This entire trip to downtown Minneapolis took about an hour. That isn’t prohibitively long, but it also isn’t ideal, especially for trips outside of limited rush-hour express services. From BCTC, the less than 32-minute trip is fair. Trip times from any further north than Brooklyn Center become daunting for most people, myself included. Luckily, I can take the express bus back home on weekdays in the afternoon. Otherwise, the trip back on the D Line and 722 (or 723) would take another hour, excluding my last-mile bike ride.

The Blue Line extension will cut transit travel times by more than half in most cases. The extension could make trips just as fast as driving, and possibly even faster in some cases. While we’re still about six years out from more certain travel times on the Blue Line extension, this light rail service is going to be a real-time saver. Not only will the line provide a reliable and efficient way to get to work and the airport, it will connect with bustling cultural hubs and essential needs, along with many other Twin Cities destinations.

A number of anti-displacement efforts seek to ensure prosperity for residents and businesses at every stage of the light rail project, even after construction wraps up. The soon-to-be-published adaptive draft Anti-Displacement Coordinated Action Plan will “help navigate the human side of building a light rail line.” This plan will include key points like relocation, right-of-way acquisition, infrastructure improvements, business support, community ownership/land subsidy, cultural placemaking and station architecture, among other points. 

The recently established Anti-Displacement Community Prosperity Program received $10 million in re-appropriated funds by this year’s Minnesota Legislature. This comes from the $50 million allocated for the Blue Line’s capital by the 2023 Minnesota legislative session. This program creates a community-led board with local government representation that reflects the makeup of the anti-displacement workgroup. This workgroup will distribute funding to advance recommendations with affordable housing, small business support, preserving cultural heritage, infrastructure improvements, existing residents staying in place, economic vitality and more. They first met two weeks ago.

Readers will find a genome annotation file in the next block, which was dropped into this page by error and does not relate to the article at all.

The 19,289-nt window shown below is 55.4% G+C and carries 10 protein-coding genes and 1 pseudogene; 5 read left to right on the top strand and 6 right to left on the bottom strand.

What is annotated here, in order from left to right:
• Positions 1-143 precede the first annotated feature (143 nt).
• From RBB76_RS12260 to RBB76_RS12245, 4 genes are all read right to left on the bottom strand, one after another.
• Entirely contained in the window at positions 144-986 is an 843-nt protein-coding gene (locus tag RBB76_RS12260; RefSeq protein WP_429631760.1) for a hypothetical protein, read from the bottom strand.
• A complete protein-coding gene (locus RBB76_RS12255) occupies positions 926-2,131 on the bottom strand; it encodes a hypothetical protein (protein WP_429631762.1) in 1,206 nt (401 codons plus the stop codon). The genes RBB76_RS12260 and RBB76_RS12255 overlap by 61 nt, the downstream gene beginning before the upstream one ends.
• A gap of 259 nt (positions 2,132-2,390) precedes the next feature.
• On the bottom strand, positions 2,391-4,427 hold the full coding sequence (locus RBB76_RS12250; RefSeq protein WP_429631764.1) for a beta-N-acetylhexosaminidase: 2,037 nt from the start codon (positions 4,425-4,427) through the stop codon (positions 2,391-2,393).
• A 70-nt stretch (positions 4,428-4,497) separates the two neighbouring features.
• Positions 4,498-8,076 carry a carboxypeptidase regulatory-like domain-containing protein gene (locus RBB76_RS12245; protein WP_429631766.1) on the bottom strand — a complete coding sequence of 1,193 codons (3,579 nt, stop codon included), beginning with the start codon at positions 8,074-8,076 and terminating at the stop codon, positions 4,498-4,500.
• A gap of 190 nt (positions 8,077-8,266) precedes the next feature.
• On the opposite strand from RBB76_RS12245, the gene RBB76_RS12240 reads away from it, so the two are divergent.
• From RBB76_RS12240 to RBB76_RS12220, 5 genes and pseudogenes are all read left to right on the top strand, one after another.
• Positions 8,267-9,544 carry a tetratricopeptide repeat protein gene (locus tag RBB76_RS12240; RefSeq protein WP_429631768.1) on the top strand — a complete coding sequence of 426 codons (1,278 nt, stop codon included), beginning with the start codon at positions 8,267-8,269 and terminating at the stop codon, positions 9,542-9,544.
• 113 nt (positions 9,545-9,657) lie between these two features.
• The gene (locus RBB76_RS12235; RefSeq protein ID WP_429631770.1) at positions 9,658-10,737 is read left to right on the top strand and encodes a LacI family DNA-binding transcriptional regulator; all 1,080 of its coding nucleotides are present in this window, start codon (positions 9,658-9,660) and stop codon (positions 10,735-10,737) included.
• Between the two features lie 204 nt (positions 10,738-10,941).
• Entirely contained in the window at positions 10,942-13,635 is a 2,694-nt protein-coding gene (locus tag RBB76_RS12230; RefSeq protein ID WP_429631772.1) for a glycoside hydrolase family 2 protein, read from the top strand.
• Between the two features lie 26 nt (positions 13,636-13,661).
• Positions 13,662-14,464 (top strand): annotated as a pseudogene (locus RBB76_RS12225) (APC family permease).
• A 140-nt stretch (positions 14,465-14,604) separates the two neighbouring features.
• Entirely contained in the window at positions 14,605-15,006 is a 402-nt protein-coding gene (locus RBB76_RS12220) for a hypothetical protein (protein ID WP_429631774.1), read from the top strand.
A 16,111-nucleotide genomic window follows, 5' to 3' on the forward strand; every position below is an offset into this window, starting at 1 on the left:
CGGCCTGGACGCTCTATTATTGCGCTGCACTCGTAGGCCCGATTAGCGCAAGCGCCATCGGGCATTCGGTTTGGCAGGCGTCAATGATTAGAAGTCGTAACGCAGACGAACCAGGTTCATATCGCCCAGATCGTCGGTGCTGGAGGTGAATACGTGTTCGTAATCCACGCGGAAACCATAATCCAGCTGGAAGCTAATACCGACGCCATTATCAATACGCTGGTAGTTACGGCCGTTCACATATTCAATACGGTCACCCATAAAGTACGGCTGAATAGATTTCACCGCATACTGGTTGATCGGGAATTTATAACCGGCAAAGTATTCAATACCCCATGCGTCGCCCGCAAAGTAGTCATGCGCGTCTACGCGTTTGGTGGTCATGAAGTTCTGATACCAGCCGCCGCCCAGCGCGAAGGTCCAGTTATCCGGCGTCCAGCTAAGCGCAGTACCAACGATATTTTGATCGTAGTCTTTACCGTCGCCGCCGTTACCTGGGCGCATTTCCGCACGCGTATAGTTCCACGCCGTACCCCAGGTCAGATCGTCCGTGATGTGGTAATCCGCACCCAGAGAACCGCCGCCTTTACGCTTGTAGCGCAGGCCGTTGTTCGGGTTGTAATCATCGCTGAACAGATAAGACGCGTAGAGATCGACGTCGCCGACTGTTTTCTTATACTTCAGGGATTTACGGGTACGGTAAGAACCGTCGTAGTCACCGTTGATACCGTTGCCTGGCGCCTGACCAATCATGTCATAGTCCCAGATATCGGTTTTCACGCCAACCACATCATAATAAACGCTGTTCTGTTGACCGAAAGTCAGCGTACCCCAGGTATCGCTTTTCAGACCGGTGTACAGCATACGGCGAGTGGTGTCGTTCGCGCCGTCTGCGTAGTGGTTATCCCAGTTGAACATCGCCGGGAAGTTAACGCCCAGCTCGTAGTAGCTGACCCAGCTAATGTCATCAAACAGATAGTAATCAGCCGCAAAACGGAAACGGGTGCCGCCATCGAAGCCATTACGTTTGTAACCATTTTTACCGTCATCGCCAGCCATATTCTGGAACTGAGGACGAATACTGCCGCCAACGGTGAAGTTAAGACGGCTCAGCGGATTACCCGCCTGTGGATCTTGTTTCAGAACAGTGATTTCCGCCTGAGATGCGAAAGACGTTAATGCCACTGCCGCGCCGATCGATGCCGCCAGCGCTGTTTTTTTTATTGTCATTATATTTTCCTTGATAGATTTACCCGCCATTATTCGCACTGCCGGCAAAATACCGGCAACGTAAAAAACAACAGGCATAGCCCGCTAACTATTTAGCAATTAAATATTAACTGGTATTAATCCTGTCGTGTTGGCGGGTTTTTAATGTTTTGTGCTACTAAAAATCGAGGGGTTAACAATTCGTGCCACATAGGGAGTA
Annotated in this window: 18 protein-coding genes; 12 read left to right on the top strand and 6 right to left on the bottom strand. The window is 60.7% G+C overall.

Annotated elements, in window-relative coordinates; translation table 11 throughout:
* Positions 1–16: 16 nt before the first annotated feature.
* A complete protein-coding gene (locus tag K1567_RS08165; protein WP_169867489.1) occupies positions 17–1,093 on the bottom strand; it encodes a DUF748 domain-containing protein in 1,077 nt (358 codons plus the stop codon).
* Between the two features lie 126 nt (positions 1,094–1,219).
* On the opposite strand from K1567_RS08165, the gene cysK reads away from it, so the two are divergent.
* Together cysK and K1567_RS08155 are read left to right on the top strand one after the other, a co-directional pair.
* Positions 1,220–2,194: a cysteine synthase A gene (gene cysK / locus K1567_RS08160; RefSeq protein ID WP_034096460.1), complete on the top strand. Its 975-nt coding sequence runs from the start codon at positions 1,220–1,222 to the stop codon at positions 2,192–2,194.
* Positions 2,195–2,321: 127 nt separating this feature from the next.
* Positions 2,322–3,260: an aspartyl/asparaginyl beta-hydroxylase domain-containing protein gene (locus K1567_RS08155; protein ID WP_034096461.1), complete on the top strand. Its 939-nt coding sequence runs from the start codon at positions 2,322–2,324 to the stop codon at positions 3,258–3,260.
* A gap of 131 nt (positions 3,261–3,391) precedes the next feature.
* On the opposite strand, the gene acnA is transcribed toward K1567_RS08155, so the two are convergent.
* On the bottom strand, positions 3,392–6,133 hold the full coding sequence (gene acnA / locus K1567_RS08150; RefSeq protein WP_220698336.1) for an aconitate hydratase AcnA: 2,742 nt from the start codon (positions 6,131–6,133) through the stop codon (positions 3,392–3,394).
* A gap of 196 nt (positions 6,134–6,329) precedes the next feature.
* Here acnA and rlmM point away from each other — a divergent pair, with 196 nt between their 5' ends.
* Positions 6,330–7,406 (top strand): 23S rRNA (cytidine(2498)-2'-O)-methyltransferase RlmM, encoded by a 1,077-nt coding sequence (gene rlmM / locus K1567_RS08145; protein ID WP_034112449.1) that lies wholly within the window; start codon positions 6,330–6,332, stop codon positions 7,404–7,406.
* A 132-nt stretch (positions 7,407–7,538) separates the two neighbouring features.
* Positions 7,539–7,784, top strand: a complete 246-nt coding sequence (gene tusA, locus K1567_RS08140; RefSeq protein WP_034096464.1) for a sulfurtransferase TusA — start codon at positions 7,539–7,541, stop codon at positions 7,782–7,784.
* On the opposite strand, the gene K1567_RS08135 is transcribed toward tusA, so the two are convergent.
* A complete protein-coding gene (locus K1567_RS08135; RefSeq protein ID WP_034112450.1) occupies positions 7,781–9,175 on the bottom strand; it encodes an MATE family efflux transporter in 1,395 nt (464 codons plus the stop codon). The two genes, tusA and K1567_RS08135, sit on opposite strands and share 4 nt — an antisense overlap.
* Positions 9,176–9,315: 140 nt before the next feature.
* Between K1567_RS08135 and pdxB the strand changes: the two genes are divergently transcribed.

Strong public transit investments, like the Blue Line extension, are the path forward toward a more climate-driven future, reducing our dependence on cars and advancing equity while providing investment into our communities. 

Aboard the Blue Line

A bright yellow Paid Fare Zone sign at the Nicollet Mall light rail station. It’s one of many installed earlier this year near the entrances of light rail stations to remind riders about paying for their fare. Author photo.

This journey wasn’t quite over yet. I rode on the Blue Line and 21 bus line to the Midtown Global Market. I could have continued on the D Line, which conveniently stops at the Chicago-Lake Transit Center just outside of the Midtown Global Market. For the sake of my research, I took the Blue Line anyway.

In downtown Minneapolis, I parked my bike and grabbed a bite to eat, then narrowly missed the next Blue Line train at the Nicollet Mall light rail station. Had I missed that train, I would have needed to wait 15 minutes, a decent but generally unimpressive frequency for rapid transit. Frequencies should see improvements this August, with Blue and Green Line trains arriving every 12 minutes (during most service hours). It’s a great step forward from their current 15-minute headways, but I would prefer 10-minute frequencies or better.